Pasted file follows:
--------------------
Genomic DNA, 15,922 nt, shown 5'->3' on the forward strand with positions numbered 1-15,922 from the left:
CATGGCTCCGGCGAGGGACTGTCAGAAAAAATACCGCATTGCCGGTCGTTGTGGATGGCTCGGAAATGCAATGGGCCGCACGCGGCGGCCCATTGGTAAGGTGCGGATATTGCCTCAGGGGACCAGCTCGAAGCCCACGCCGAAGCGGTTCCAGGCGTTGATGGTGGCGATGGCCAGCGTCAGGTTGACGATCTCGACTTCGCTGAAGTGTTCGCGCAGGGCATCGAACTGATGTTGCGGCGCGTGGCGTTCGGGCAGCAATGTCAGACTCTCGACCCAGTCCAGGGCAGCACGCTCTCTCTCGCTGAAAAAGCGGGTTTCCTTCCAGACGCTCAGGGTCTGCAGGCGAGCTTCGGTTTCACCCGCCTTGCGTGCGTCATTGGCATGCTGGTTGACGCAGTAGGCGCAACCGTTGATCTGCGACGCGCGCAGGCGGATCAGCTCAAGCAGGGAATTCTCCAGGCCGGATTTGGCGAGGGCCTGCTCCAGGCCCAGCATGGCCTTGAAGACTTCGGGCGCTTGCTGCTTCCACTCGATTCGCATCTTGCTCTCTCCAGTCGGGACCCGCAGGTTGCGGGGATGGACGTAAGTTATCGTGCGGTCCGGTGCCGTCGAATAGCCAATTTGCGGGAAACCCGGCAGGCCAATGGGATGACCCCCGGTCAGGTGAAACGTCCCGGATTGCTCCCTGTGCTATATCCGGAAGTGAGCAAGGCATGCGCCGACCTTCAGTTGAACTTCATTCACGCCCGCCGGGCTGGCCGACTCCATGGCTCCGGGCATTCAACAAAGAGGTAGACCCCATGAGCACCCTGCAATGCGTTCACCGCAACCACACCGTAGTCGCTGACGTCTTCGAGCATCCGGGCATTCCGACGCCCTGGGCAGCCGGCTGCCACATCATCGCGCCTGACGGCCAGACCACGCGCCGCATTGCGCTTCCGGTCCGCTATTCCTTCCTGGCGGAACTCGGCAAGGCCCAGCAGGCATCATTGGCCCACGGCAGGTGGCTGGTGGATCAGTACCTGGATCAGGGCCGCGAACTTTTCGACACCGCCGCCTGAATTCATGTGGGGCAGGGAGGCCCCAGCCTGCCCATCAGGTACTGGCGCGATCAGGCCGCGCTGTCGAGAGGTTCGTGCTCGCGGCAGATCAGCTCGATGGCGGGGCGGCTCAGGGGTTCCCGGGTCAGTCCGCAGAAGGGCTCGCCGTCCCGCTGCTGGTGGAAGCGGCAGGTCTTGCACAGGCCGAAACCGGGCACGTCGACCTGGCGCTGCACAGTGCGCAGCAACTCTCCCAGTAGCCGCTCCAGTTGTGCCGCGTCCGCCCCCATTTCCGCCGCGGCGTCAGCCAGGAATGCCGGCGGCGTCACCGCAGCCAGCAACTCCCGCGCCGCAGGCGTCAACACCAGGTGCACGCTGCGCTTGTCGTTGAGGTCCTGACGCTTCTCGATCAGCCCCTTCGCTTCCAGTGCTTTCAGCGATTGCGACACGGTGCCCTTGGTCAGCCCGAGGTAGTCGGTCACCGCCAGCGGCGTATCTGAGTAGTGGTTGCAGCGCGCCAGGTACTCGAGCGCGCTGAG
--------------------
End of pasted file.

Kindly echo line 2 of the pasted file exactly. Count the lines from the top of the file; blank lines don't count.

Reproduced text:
CATGGCTCCGGCGAGGGACTGTCAGAAAAAATACCGCATTGCCGGTCGTTGTGGATGGCTCGGAAATGCAATGGGCCGCACGCGGCGGCCCATTGGTAAGGTGCGGATATTGCCTCAGGGGACCAGCTCGAAGCCCACGCCGAAGCGGTTCCAGGCGTTGATGGTGGCGATGGCCAGCGTCAGGTTGACGATCTCGACTTCGCTGAAGTGTTCGCGCAGGGCATCGAACTGATGTTGCGGCGCGTGGCGTTCGGGCAGCAATGTCAGACTCTCGACCCAGTCCAGGGCAGCACGCTCTCTCTCGCTGAAAAAGCGGGTTTCCTTCCAGACGCTCAGGGTCTGCAGGCGAGCTTCGGTTTCACCCGCCTTGCGTGCGTCATTGGCATGCTGGTTGACGCAGTAGGCGCAACCGTTGATCTGCGACGCGCGCAGGCGGATCAGCTCAAGCAGGGAATTCTCCAGGCCGGATTTGGCGAGGGCCTGCTCCAGGCCCAGCATGGCCTTGAAGACTTCGGGCGCTTGCTGCTTCCACTCGATTCGCATCTTGCTCTCTCCAGTCGGGACCCGCAGGTTGCGGGGATGGACGTAAGTTATCGTGCGGTCCGGTGCCGTCGAATAGCCAATTTGCGGGAAACCCGGCAGGCCAATGGGATGACCCCCGGTCAGGTGAAACGTCCCGGATTGCTCCCTGTGCTATATCCGGAAGTGAGCAAGGCATGCGCCGACCTTCAGTTGAACTTCATTCACGCCCGCCGGGCTGGCCGACTCCATGGCTCCGGGCATTCAACAAAGAGGTAGACCCCATGAGCACCCTGCAATGCGTTCACCGCAACCACACCGTAGTCGCTGACGTCTTCGAGCATCCGGGCATTCCGACGCCCTGGGCAGCCGGCTGCCACATCATCGCGCCTGACGGCCAGACCACGCGCCGCATTGCGCTTCCGGTCCGCTATTCCTTCCTGGCGGAACTCGGCAAGGCCCAGCAGGCATCATTGGCCCACGGCAGGTGGCTGGTGGATCAGTACCTGGATCAGGGCCGCGAACTTTTCGACACCGCCGCCTGAATTCATGTGGGGCAGGGAGGCCCCAGCCTGCCCATCAGGTACTGGCGCGATCAGGCCGCGCTGTCGAGAGGTTCGTGCTCGCGGCAGATCAGCTCGATGGCGGGGCGGCTCAGGGGTTCCCGGGTCAGTCCGCAGAAGGGCTCGCCGTCCCGCTGCTGGTGGAAGCGGCAGGTCTTGCACAGGCCGAAACCGGGCACGTCGACCTGGCGCTGCACAGTGCGCAGCAACTCTCCCAGTAGCCGCTCCAGTTGTGCCGCGTCCGCCCCCATTTCCGCCGCGGCGTCAGCCAGGAATGCCGGCGGCGTCACCGCAGCCAGCAACTCCCGCGCCGCAGGCGTCAACACCAGGTGCACGCTGCGCTTGTCGTTGAGGTCCTGACGCTTCTCGATCAGCCCCTTCGCTTCCAGTGCTTTCAGCGATTGCGACACGGTGCCCTTGGTCAGCCCGAGGTAGTCGGTCACCGCCAGCGGCGTATCTGAGTAGTGGTTGCAGCGCGCCAGGTACTCGAGCGCGCTGAG